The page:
PATHANAMTHITTA, KERALA - Mr Krishnan Pillai leapt off the motorbike he had parked absently beside a wall adorned with the painting of a saffron lotus, the symbol of India's ruling Bharatiya Janata Party (BJP).
"Don't show me as a BJP supporter! My friends will laugh at me," he shouted at a news photographer in the town of Alleppey.
"A Malayali choosing BJP is like (north Indian state) Uttar Pradesh choosing (Tamil Nadu party) DMK," the 29-year-old added. His point was that the BJP is as alien to a speaker of Malayalam, the language of Kerala, as the DMK, a party built on a southern Dravidian identity, would be to a voter in the north of India.
Prime Minister Narendra Modi's BJP is in power at the centre and in 17 of India's 28 states, but in Kerala, the party has struggled to get its foot in the door. Now this time, in the state election on April 6, it just might.
Kerala has a bipolar polity that has voted the communist-led or Congress-led alliances into the state assembly by turn for decades.
Riding on global appreciation for initially curtailing Covid-19 and popularity at home for the ration kits distributed during the pandemic, the ruling communist alliance under chief minister Pinarayi Vijayan is hoping for an atypical re-election.
Unlike in the rest of the country, where they are natural allies, the communists and the Congress are bitter rivals in this southern state. Congress vice-president Rahul Gandhi, who is the parliamentarian from Wayanad constituency in Kerala, has been touring the state, promising universal basic income and secular governance, and accusing Mr Pinarayi of nepotism and corruption.
Meanwhile, the BJP is pitching itself as "a genuine third alternative", said Mr K. Surendran, one of its few well-known candidates. Another is the nationally revered engineer, Mr E. Sreedharan, the man behind the Delhi Metro and other MRT-like rail systems in Indian cities. He is being projected as the party's chief ministerial face.
The BJP won its first seat in the Kerala assembly only in 2016. Its vote share grew that year from 6.4 per cent in 2009 to 14.9 per cent. It also took a chunk of votes from the Congress in the 2019 parliamentary elections, although not enough to win any seats.
The BJP's only legislator in Kerala, Mr O. Rajagopal, was candid when asked why the party wasn't finding a footing here.
"Kerala has a literacy rate of 90 per cent. They are thinking, they are argumentative. These are habits of educated people," he told the Indian Express.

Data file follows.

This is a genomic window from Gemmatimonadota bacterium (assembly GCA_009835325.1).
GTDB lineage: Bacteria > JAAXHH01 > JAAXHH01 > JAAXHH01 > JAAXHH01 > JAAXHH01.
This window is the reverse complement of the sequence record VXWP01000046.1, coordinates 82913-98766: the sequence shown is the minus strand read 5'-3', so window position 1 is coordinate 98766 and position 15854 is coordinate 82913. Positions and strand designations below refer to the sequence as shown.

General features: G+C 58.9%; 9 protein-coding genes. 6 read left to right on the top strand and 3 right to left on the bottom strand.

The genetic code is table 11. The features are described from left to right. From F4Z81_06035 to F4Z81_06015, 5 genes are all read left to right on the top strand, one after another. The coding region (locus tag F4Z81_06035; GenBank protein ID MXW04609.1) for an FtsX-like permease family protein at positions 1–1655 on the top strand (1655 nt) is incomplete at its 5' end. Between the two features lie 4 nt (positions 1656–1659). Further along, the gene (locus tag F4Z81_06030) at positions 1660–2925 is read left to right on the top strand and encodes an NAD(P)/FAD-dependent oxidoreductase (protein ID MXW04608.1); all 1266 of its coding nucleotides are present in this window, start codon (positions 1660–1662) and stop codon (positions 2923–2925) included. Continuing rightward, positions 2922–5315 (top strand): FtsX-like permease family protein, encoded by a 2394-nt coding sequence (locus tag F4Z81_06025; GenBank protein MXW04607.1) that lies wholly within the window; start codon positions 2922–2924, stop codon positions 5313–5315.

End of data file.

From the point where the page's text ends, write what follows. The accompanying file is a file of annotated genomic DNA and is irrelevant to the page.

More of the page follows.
To this, Mr Shashi Tharoor, Congress parliamentarian from Thiruvananthapuram, Kerala's capital, said the leader had "let the cat out of the bag".
"An authoritative BJP source admits that Keralites don't vote for the BJP because they are educated & can think!!" he tweeted.
In a state with progressive beliefs and large, politically influential non-Hindu populations - 27 per cent Muslim and 19 per cent Christian - the Hindu-nationalist party tried to appeal to conservative Hindus by opposing the Indian Supreme Court's historic 2018 verdict to allow young women pilgrims into Sabarimala's Ayyappan temple.
For months that year, Hindu protesters thronged entrances to the hill shrine and beat back women pilgrims. When the ruling communist-led Kerala government offered police protection to women devotees, the BJP decried it as "an attack on Hindus".
Across Kerala today, Hindu groups have displayed blown-up photos of BJP state president Surendran's tussle with policemen at Sabarimala. "Never forget who stood up for Hindus!" it says in enormous yellow Malayalam letters.
"Both the Congress and the BJP converted a feminist issue into a religious one," said Ms Veena George, a communist legislator from Aranmula in Pathanamthitta district that was the epicentre of the Sabarimala protests. Campaigning for re-election in the same constituency, Ms George said she respected people's faith, but "would rather speak of rainwater harvesting, roads, food security and housing".
Interestingly, even Pathanamthitta locals who appreciated the BJP's role in blocking women's temple entry, preferred that their politicians speak of socioeconomic issues.
"Two floods, the protests, then coronavirus has killed our income and peace of mind. I am a devoted Hindu, and I will never let my wife go to Sabarimala, but from the government, I want a livelihood, pension, and affordable education for my daughters," said Mr Sreejith J., 38, who lost his accounting job during the pandemic.
Trying to balance the party's core concerns and voters' priorities, the BJP manifesto thus promises a new law for Sabarimala, another banning forced religious conversion through inter-religious marriage, at least one job per family, land to marginalised tribes and Dalits (former "untouchables" in India's caste system), and free laptops for high schoolers.
It has conspicuously overlooked banning cow slaughter in the state that loves its beef fry. The party's leaders are also courting church representatives, with BJP spokesman B. Gopalakrishnan saying that some Orthodox Christian groups "indicated their support" but still had "some misgivings".
The party has also hedged its bets by falling back on Mr Modi. Tall hoardings feature the bearded prime minister advertising national government schemes like subsidised cooking gas and housing.